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I've got a windows system running centos inside a virtual box vm.

I have a directory I've shared in windows, and mounted from centos, in fstab, like so:

//<ip address>/head_build  /mnt/company-build  cifs  user,uid=0,gid=0,rw,auto,exec,suid,username=uname,password=pword,iocharset=utf8 0 0

In a subfolder, I have a script. If I try to run it, I get the error 'bad interpreter', which I believe is fixable with dos2unix.

However, I can't seem to do anything to this script. dos2unix says Failed to open output temp file: Permission denied.

chmod and chown also say permission denied. lsattr says 'Inappropriate ioctl for device while reading flags'.

Edit: I am logged in as root in the centos machine. The shared folder in windows has granted access to everyone to do everything (the user from the mount also has permissions on the folder in windows).

Edit 2: I've tried adding file_mode=777, dir_mode=777 (as suggested in comments), as well as umask=777 and noperm (thought that one would do it), but no luck.

Edit 3: After chatting with S19N, I'm in agreement the problem seems to be on the server side of the mount, ie, windows. But the shared folder has every permission I can think of. Is there some secret sauce for getting execute permissions from a cifs mount into windows?

Edit 4: Here is the output from calcs for the directory I have shared on windows:

c:\company\builds\head>cacls build
c:\company\builds\head\build computer-name\uname:(OI)(CI)F
                            BUILTIN\Administrators:F
                            BUILTIN\Administrators:(OI)(CI)(IO)F
                            NT AUTHORITY\SYSTEM:F
                            NT AUTHORITY\SYSTEM:(OI)(CI)(IO)F
                            Everyone:(OI)(CI)F

This would seem to show that this folder, when mounted, would allow all permissions.

Edit 5: Based on Jim's comment, I checked net session, on the windows box, to see what I was connected as from the mount. When I tried to run the net session command with my uname account (the one I am using to mount), I got access-denied.

When I used run as administrator, I could see that I was accessing the mount with the uname account. I disabled UAC on the uname account (UAC being the system in windows 7 that asks you if you want to allow certain actions to proceed). This actually allowed the uname account to run net session without error.

However, the uname account is still unable to do anything from the mount: touch: cannot touch 'test': Permission denied

Edit 6: I just activated the true administrator account on the windows box (as described here), and used that as the user for the mount. Thought that would do it. Still get permission denied from inside the mount.

On a whim, I also tried running the virtualbox machine from the administrator account. Same issue.

Thanks!

share|improve this question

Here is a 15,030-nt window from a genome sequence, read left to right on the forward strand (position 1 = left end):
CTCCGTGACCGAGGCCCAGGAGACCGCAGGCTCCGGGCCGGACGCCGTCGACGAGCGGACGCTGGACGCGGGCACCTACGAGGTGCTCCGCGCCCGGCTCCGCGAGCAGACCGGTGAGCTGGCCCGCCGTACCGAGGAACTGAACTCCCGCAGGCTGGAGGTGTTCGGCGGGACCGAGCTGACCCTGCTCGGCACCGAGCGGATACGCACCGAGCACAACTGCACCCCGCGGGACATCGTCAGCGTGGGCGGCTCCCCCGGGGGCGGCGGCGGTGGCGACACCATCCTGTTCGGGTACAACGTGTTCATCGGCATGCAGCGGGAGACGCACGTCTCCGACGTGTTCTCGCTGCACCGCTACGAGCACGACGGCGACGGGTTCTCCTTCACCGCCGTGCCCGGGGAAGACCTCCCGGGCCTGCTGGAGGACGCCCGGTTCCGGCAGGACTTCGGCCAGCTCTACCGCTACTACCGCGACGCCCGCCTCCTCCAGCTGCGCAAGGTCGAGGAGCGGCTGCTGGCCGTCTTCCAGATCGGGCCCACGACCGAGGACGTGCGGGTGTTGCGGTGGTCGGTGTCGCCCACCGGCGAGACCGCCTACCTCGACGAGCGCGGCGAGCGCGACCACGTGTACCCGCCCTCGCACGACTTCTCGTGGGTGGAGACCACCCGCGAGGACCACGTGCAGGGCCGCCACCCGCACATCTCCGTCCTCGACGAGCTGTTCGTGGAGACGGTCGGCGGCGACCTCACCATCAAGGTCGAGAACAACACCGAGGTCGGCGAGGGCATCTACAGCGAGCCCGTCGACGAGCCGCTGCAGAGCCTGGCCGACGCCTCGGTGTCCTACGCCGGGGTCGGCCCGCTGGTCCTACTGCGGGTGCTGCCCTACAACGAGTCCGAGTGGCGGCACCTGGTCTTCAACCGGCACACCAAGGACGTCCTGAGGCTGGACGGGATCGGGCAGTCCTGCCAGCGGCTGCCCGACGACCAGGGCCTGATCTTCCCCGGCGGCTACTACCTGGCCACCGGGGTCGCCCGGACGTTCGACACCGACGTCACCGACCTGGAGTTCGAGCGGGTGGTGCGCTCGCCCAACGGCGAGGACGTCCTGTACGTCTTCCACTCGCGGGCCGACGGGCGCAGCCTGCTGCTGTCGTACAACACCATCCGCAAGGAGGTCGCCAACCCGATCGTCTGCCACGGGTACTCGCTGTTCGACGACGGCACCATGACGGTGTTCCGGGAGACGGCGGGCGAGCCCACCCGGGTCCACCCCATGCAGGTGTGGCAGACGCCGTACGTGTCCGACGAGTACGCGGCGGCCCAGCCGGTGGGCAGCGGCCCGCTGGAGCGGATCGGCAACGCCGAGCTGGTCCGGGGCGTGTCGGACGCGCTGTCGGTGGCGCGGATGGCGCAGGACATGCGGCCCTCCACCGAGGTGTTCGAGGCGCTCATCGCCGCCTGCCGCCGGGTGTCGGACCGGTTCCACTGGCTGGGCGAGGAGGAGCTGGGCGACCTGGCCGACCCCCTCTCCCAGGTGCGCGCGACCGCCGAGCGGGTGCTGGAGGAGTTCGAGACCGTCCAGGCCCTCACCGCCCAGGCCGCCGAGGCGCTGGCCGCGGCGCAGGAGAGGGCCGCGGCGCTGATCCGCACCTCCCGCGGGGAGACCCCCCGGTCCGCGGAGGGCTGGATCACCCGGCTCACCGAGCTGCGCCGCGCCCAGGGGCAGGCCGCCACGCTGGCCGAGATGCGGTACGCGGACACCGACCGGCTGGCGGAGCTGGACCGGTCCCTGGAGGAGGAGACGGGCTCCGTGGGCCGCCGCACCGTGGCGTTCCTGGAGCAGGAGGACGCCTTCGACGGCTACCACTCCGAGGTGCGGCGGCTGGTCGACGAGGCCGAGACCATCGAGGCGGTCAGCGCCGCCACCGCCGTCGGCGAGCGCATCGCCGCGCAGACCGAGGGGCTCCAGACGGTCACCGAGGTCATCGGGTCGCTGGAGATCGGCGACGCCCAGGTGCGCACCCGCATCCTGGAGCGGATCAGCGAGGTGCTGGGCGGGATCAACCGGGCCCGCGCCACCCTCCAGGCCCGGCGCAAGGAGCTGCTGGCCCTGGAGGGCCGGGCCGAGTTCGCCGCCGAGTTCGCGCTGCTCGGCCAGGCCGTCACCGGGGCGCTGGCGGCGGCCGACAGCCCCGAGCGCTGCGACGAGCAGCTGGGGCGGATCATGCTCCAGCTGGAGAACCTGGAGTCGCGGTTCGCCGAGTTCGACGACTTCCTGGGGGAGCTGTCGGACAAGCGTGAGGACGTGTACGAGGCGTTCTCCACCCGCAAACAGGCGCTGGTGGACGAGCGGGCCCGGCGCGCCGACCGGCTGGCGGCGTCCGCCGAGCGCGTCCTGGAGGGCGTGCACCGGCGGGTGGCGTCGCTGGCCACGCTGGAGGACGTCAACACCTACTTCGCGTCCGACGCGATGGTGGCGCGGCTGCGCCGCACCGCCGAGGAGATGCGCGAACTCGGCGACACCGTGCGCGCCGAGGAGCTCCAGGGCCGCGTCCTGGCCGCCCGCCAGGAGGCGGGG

no_root_squash is for NFS, not CIFS. –  Ignacio Vazquez-Abrams Jan 6 '12 at 23:41
    
Do you have at least change permissions in the Windows share, and the NTFS acls on the files/directories you are accessing? Are you using the root account when you are trying to modify things under /mnt/company-build? –  Zoredache Jan 6 '12 at 23:42
    
I have access to the windows box, I have set the folders share to be everyone can do everything, also the user I have mounted is an admin with full permissions (on the windows box). I am using root when trying to modify things in /mnt/company-build/. Thanks. –  mtyson Jan 6 '12 at 23:52
    
When you connect to the share who does windows see you as (sessions will tell you) –  Jim B Jan 7 '12 at 6:37
    
That's a good thought. When I am logged in as the user 'uname' (the one I use to mount from unix), if I try net session, I get access denied, however, if I run as administrator the commandline window, I can see the mount session: \\192.168.1.142 UNAME Linux version .... Not sure what to make of that - uname is an administrator accont. Thanks for the idea. –  mtyson Jan 7 '12 at 17:20

1 Answer 1

up vote 0 down vote accepted

What appear to be the file (and parent directory) permissions when seen from Linux?

Try adding file_mode=777 and dir_mode=777 to your options: if the server does not support the CIFS Unix extensions this overrides the default file mode or the default mode for directories.

Also: have you tried bash <script>?

share|improve this answer
    
Here's the permissions: -rwxr-xr-x 1 root root 671 Jan 6 11:31 myScript.sh. bash blows up because I think I need to run dos2unix on it. I tried adding file_mode and dir_mode, but they didn't seem to help. I also tried umask=777. If I just re-run mount /mnt/company-build, it should pick up the new settings? Thanks. –  mtyson Jan 7 '12 at 0:31
    
I'm not sure. However mount should tell you which options are active. –  S19N Jan 7 '12 at 0:37
    
I see, it appears when I run mount with the file_mode and dir_mode set, it reduces the perms like so: -r----x--t. Here's the entry from mount: //<ip>/head_build on /mnt/company-build type cifs (rw,nodev,uid=0,gid=0,username=uname,password=pword,iocharset=utf8,file_mode=777‌​,dir_mode=777) –  mtyson Jan 7 '12 at 0:45
    
Ah, maybe file_mode and dir_mode requires a leading 0 as in file_mode=0777 and dir_mode=0777 ? –  S19N Jan 7 '12 at 1:04
    
That (using 0777) definitely set all the flags on everything to drwxrwxrwx, but I still get the Failed to open output temp file: Permission denied error when attempting to run dos2unix. I wonder what output temp file its trying to use... –  mtyson Jan 7 '12 at 1:17

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